Any organization doing business globally with interests in Ukraine and Russia is aware that the U.S. and European Union have imposed sanctions on certain individuals and institutions in the region, including asset freezes and travel bans.
This is of very real, immediate concern to all global organizations doing business in the region, but especially to U.S.-based companies, which serve as the largest source of foreign investment in Russia, primarily in technology and financial services.
For foreign firms doing business in Russia, sanctions raise two potential risks: they could serve to harm U.S./foreign interests, and may result in Russia pushing back against global companies.
Events May Move Swiftly; Executives and Their Firms Will Need to Respond ASAP
The US and UK sanctions are not subject to the traditional advance notice and comment period and may be put into effect without prior notice but with the need to act in real time. Directors, officers and their firms need to stay on top of the regulations or chance exposure to violations.
Fortunately, from the U.S. perspective, one can register directly with the Treasury Department for Ukraine-related Sanctions e-mail updates. Similarly in the UK, the Treasury’s Asset Freezing Unit offers e-mail notifications when a financial sanctions-related release is published and the consolidated list of targets of UK/EU financial sanctions is updated. Both may be useful in keeping abreast of events.
Many Questions Asked, Few Answers Available
Many may find themselves in unchartered territory. The good news is that the Office of Financial Asset Control within the U.S. Treasury Department has compiled hundreds of frequently asked questions about the possible implications of U.S. sanctions. These questions along with official advice is available on its website FAQ page. The bad news is that none of these FAQs relate specifically to the current Russian sanctions.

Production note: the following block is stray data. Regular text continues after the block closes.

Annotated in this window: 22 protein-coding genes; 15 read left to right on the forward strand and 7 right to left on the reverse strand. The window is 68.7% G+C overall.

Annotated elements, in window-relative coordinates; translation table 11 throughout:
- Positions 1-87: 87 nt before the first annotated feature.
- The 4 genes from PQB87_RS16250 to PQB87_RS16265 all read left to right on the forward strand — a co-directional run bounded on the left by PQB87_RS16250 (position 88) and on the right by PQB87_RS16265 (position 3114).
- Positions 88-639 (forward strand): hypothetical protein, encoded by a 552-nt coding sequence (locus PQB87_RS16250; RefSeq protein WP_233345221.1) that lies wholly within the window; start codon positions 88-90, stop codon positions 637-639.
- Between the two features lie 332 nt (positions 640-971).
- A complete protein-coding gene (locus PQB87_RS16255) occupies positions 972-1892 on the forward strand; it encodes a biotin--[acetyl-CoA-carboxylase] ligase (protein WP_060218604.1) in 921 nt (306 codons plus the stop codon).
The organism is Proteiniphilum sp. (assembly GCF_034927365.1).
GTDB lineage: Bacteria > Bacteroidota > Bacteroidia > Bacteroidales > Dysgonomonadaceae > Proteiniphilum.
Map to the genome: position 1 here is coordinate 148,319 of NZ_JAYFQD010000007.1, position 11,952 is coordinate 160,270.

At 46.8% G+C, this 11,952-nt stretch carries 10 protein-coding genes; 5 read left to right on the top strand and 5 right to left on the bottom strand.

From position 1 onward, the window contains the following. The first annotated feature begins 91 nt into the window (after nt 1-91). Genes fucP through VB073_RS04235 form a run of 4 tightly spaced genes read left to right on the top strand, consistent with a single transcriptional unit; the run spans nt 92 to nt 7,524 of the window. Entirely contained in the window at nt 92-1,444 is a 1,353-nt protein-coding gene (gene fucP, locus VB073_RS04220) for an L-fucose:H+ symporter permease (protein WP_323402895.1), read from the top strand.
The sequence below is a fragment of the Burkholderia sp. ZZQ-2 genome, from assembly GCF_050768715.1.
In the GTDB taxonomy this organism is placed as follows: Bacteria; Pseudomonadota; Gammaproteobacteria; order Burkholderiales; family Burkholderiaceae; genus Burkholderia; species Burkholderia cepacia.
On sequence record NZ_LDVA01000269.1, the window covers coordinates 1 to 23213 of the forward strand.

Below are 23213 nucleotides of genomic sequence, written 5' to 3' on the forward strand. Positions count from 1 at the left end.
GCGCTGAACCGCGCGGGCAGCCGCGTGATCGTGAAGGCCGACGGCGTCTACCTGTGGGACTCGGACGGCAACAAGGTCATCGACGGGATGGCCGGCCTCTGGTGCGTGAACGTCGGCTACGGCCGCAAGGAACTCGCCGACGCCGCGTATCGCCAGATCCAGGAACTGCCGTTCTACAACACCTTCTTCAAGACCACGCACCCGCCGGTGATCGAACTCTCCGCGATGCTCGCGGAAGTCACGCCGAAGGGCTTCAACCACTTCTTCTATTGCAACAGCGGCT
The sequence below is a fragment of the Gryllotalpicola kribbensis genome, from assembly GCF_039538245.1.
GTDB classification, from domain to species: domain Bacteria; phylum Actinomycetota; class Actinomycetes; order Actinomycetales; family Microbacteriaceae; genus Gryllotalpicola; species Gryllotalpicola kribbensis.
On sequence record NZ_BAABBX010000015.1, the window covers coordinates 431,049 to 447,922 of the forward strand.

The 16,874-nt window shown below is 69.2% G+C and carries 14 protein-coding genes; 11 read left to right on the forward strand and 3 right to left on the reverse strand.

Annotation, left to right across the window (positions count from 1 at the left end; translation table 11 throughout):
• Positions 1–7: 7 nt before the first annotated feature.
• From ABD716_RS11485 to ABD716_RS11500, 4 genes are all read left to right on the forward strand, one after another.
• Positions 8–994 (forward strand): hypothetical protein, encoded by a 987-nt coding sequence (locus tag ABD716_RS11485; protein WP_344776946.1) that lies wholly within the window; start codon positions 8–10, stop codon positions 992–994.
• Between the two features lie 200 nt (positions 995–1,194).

Regrettably, the same is true of the formal interpretive guidance issued by OFAC on issues related to the sanctions programs it administers.
But should the sanction situation continue or escalate, it is possible that some of this guidance may be useful in suggesting a path forward from the U.S. perspective on issues including but not limited to:
- The protection and transfer of intellectual property rights
- Professional membership association guidance
- Guidance on internet connectivity
- Computerized reservation systems.
Meanwhile, It is NOT Business as Usual in Crimean Legal Matters and Standards
For those with existing open legal matters in Crimea and those concerned with possible future liability for ongoing contracts or for attempting to terminate or exit a contract, while Ukrainian authorities hold that Crimea is remains under Ukrainian law, state authorities have effectively been prevented from operating on the Crimean peninsula.
Meanwhile, Article 23 of the Russian federal constitutional law addressing the inclusion of Crimea into the Russian Federation, states that Russian laws and regulations are effective in Crimean territory.
Potentially good news is the fact that Russian federal law also holds that the laws of the republic of Crimea (essentially Ukrainian laws) that do not contradict the Russian Constitution will apply until the end of a transitional period (on January 1, 2015) or until the adoption of a subsequent law.
Until all is known, stay alert and consult knowledgeable legal counsel.
Photo: Russian president and representatives of breakaway Republic of Crimea and Sevastopol sign a treaty whereby Crimea and Sevastopol are formally declared federal subjects of Russia. Credit: Kremlin.ru